This is another old _Doctor Who_ tie-in review. If it seems oddly snarky, consider that I wrote it years ago, not long after the book came out, while I was still actively following a series that was determinedly running itself into the ground.
Sometime Never… is the culmination of over three years of eighth Doctor books. This is the ultimate fruition of the ongoing storylines introduced during Justin Richards’s tenure as editor. This is the climax that every EDA since The Burning has built towards.
And it stinks.
It’s too damn long, for one thing. Sometime Never… only exists to tie up a number of dangling plot threads. That’s it. There is nothing else to it: no theme, no plot, no character development. The little that Sometime Never… accomplishes could be done in the space of a novella. But Richards has 280 pages to fill, and he fills them with padding. Lots of padding. The most superfluous padding since Robert Jordan published volume three hundred of The Wheel of Time. Over seventy per cent of the American sales of Sometime Never… have been traced to a single bulk purchase by the Wisconsin Federation of Mall Santas. They’re going to scotch tape copies to their beer guts this December.
If you haven’t yet read this book (and if not, go ahead. You’ll sleep easier. Especially if you try reading it in bed), you may wonder how padded it could be. Consider that the Doctor has discovered the Council of Eight’s secret headquarters by page 17—and it takes him until page 223 to get inside. Partly this is due to an admirable sense of caution. The eighth Doctor is too often an idiot, so it’s nice to see him do a little research for once. However, he gets all the information he needs in the two or three quick stops he makes to watch the time agents at work, plus the bit later on where Octan explains his plan. Everything else—everything having to do with the Tower of London, and the princes, and Fleetward, and the Anthropology Institute, and the end of the universe—is just Justin Richards shuffling his characters and plot tokens until enough pages have been filled to ensure that the book won’t under-run. The only vital events are the meetings with Sabbath, Miranda, boring guest character “Zezanne,” and boring guest villain Octan, and they could have turned up anywhere.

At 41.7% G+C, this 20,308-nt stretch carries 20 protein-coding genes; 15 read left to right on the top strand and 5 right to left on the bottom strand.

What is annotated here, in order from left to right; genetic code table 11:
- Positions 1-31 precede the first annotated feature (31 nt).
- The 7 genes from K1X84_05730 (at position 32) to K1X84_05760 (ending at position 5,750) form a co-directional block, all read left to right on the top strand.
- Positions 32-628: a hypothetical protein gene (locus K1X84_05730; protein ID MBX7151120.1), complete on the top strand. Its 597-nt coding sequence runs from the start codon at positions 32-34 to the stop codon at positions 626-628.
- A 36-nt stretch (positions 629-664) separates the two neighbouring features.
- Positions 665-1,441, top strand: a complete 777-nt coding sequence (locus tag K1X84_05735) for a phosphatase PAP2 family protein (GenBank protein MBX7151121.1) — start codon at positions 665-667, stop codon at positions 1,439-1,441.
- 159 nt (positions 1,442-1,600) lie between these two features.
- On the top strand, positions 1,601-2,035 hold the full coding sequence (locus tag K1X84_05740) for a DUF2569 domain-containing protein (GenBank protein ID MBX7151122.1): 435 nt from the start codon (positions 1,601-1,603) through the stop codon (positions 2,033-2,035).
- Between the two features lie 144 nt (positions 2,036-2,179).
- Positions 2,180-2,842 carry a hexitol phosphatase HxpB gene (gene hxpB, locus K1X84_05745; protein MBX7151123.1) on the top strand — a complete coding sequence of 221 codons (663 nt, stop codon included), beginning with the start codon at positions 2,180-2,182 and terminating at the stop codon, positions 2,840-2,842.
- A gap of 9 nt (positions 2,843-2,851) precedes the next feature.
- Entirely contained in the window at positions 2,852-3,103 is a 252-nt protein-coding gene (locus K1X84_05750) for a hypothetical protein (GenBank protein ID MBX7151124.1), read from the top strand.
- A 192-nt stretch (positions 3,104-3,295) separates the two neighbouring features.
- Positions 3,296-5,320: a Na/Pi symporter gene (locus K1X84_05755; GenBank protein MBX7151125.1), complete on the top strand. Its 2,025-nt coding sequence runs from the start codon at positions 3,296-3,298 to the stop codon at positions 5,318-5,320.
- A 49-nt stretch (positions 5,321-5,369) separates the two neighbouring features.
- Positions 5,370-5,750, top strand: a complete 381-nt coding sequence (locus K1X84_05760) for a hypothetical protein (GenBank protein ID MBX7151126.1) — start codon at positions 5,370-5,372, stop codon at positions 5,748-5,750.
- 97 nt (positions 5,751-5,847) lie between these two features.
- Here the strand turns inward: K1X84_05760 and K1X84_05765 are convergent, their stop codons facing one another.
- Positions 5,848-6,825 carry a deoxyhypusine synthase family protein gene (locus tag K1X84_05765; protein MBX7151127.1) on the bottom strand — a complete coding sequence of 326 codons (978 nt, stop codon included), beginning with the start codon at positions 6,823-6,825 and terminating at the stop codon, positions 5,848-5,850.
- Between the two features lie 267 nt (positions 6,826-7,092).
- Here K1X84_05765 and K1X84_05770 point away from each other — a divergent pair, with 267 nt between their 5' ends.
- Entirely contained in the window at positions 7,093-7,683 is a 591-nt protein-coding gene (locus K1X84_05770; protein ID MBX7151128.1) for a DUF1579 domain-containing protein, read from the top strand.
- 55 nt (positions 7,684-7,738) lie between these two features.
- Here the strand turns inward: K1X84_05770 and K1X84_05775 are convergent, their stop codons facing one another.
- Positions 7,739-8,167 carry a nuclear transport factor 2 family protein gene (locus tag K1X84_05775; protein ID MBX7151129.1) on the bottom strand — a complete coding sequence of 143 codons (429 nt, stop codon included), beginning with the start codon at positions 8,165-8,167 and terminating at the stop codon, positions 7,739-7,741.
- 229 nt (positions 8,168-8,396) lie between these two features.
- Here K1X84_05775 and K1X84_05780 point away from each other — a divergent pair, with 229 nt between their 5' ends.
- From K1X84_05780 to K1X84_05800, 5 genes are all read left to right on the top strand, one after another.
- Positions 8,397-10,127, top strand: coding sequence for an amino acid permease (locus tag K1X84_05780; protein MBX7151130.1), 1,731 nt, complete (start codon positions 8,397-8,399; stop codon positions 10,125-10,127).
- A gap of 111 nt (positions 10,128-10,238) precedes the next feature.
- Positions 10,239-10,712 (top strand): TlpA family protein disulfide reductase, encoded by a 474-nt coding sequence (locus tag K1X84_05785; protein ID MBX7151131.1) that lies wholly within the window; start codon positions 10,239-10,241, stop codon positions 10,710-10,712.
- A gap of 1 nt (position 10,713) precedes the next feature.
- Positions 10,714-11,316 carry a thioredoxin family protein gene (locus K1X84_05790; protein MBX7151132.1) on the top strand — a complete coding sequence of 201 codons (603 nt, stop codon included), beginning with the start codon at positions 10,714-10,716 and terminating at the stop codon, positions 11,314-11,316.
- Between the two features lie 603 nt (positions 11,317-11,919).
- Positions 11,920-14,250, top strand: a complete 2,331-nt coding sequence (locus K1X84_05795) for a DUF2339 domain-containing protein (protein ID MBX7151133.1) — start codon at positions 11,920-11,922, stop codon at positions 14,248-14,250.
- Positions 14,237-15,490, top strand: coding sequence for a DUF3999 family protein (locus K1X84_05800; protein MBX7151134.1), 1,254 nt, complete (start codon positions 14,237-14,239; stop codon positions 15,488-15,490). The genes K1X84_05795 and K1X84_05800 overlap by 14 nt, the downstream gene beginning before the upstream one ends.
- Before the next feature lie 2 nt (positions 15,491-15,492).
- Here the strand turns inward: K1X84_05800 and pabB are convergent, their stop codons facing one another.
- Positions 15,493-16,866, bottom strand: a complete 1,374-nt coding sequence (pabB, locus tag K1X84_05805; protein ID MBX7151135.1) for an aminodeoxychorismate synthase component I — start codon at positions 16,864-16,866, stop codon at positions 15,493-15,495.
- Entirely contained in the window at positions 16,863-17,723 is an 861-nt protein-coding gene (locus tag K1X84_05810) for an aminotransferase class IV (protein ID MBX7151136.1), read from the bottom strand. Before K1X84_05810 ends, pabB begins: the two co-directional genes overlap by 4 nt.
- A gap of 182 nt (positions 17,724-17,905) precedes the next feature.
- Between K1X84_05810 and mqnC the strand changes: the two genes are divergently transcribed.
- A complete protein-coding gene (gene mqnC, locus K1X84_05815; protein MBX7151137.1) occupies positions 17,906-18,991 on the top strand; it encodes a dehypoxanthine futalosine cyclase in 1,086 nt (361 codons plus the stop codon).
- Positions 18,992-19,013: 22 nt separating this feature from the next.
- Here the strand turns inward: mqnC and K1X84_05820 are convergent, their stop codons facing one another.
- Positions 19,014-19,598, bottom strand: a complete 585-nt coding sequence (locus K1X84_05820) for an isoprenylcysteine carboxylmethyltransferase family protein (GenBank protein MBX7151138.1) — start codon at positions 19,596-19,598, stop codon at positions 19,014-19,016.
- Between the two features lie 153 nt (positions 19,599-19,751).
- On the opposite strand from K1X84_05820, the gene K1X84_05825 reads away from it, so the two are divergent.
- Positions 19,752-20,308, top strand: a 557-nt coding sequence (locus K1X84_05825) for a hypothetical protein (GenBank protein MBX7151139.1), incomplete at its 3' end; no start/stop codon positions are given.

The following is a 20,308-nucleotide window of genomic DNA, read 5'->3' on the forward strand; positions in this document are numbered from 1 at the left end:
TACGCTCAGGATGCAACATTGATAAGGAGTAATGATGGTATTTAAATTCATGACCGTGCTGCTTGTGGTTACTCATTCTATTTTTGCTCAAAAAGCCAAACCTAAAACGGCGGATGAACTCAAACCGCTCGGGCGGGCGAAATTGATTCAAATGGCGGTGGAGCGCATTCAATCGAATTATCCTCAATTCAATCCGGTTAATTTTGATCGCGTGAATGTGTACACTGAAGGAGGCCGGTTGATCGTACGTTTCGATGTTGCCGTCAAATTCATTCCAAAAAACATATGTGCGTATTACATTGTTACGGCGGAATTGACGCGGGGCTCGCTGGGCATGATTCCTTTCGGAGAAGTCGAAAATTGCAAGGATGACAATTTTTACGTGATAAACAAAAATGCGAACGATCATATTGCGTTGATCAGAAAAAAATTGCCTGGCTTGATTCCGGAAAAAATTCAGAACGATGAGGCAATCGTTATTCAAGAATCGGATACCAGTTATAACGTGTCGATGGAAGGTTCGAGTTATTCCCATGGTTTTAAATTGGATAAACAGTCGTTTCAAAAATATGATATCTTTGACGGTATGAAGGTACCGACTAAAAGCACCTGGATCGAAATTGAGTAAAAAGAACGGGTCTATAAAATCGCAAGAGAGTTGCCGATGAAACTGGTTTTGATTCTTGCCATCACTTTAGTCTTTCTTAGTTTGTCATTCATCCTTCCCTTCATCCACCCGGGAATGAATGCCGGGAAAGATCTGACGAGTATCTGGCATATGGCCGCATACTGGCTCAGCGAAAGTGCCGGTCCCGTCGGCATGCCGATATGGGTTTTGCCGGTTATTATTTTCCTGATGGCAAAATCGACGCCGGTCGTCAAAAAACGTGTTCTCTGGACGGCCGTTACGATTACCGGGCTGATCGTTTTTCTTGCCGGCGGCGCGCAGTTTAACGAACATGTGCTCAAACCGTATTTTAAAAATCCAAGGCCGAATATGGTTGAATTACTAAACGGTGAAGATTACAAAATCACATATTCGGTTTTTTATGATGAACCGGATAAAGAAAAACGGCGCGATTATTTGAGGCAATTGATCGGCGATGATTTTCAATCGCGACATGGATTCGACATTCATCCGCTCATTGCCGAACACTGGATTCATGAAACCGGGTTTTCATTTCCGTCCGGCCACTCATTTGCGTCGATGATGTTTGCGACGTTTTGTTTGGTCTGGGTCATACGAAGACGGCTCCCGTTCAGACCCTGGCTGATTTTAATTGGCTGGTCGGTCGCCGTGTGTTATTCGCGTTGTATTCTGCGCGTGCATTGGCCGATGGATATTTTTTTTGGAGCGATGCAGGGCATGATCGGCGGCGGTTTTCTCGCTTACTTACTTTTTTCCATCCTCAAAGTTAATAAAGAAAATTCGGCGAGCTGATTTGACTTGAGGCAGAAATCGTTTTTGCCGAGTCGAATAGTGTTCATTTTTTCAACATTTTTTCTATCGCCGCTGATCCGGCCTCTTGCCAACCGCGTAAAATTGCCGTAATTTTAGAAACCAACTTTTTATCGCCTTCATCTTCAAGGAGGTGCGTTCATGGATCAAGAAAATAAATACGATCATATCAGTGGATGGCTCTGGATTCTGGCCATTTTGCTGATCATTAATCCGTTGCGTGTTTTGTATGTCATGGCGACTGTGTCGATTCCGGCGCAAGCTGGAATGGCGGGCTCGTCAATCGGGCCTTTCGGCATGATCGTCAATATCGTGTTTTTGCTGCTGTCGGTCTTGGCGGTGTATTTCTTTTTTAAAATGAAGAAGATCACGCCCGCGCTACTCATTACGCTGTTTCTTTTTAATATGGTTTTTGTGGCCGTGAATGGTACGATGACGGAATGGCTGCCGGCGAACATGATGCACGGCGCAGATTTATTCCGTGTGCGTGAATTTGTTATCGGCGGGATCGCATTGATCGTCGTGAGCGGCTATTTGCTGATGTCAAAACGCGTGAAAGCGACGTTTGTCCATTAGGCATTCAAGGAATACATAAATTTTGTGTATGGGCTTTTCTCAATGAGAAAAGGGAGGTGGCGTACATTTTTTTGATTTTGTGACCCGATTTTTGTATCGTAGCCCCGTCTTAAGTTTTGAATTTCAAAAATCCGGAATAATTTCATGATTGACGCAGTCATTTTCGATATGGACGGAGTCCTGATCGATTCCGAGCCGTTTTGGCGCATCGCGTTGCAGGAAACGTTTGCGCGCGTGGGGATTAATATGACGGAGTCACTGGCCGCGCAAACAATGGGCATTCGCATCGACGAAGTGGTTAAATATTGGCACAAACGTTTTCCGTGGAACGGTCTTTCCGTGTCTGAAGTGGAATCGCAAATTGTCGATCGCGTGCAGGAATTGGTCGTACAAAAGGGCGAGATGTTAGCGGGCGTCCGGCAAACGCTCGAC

There’s a standard BBC books method for writing story arcs. First get a talented writer—frequently Lawrence Miles, but sometimes Kate Orman, Jonathan Blum, or Lance Parkin—to come up with cool ideas. Then make sure either that the other writers don’t pick up on them, or that they develop them so as to provide the least possible amount of drama. With this method, you can give the Doctor a humanoid TARDIS, or strand him on earth for a century, and still churn out the same old monsters-and-megalomaniacs effluvium you’ve been pushing for years now.
Sometime Never… boldly carries on this tradition. Justin Richards zeroes in on and deploys the dullest possible resolution to each plot thread. I’m sure no one was thinking, “Gee, I hope Sabbath’s employers turn out to be eight indistinguishable crystal guys who argue all the time,” but, somehow, that’s what we ended up with. I say “what we ended up with,” not “what Justin Richards created.” I can’t believe he would deliberately create something this lame. I can think of several cooler revelations off the top of my head, and I’m not even very bright. My theory is that the Council ended up in the book through some kind of accident, such as coffee spilling on the manuscript and spontaneously forming letters.
The Council of Eight are so dull that even their names are just synonyms for different numbers. They spend the entire book arguing. Not arguing about anything interesting, mind you—or even anything comprehensible. I can’t really remember what the hell they were talking about, except that it involved a lot of meaningless pseudoscience. I guess that’s one of the hazards inherent in taking months to write one damn review.